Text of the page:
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Lethal
by Sandra Brown
(Grand Central, $26.99, PG-13) ISBN 978-1-4555-0147-2
*****
In a small coastal town in Louisiana, Honor Gillette’s four year old daughter Emily tells her that a sick man is in their yard. Honor goes out to see if she can help, and the man quickly springs to life, grabs her and forces her into her home.  He comes across as very desperate and dangerous and she realizes that he is Lee Coburn, the man being hunted for killing seven people the night before in a coastal warehouse nearby where he had been employed.

Coburn promises her that as long as she obeys him he will not harm her or her daughter. Widowed when her husband, who was a police officer, was killed in car accident, Honor has little hope of anyone coming to rescue them. Oddly, he doesn't want money or any help, except her tolerance in letting him search her house for something he claims her husband had in his possession at the time of his death.

Coburn’s intimidation is effective and gains her cooperation even to the point of her persuading her father-in-law that the small birthday planned for the night is off. He searches throughout the day and probably a portion of the night and, true to his word, when she awakens the next morning he is gone. Soon Fred Hawkins, an officer, appears in a boat that had been searching the bayou. As she is telling Hawkins what has happened, Coburn bursts into the room,they struggle and he kills Hawkins.

Coburn reveals that he is a federal agent working at the warehouse undercover, and that it was the Hawkins brothers who had killed the seven people. What clinches it for her is when he reveals that what he is searching for is evidence of the knowledge that had gotten her husband killed.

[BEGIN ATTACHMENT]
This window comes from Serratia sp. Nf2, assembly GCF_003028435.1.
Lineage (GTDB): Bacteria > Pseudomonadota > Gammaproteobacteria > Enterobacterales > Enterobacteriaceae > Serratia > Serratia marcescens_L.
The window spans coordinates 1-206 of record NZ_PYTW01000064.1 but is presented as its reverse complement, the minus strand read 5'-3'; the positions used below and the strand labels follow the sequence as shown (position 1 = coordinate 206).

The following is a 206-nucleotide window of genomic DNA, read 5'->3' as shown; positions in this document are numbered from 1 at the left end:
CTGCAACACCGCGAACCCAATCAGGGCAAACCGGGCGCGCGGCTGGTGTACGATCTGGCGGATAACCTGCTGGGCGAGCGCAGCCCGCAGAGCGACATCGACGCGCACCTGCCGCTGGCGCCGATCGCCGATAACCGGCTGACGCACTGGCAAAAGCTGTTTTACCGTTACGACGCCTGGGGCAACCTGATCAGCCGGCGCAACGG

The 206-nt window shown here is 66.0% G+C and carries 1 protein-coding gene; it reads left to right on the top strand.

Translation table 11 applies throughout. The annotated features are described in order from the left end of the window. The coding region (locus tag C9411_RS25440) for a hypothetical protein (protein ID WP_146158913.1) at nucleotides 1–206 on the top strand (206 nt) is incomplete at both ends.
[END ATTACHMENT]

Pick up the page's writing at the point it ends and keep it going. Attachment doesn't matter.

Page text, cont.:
So, believing him, Honor and Emily leave with him for their safety, and flee to her deceased father's shrimp boat. Coburn is in fact undercover without the knowledge of the agent in charge of the area. Lee Coburn is looking for The Bookkeeper, the head of a business using Interstate 10 as the corridor to transport persons to be sold as sex slaves in one direction, and weapons in the other direction to Mexico. The Bookkeeper bribed, blackmailed and used every technique known to create a stable full of police and inspectors that permitted the free flow of this traffic.

The Bookkeeper has as one employee, a sociopathic killer named Diego with an unusual love, and thus another subplot runs throughout the book as Coburn races to discover the identity of The Bookkeeper.

As usual Sandra Brown's characters are superbly drawn, and in face of multiple subplots the action segues easily among it all. Also typical for Brown, dialogue is always appropriate, both for the geographical area and the context in which it occurs. The growing attraction between Coburn, who is truly lethal, and Honor keeps pace in a subtle way with the mounting tension and suspense.

The ending will surprise you, and the journey toward it will be pure reading pleasure.

--Thea Davis


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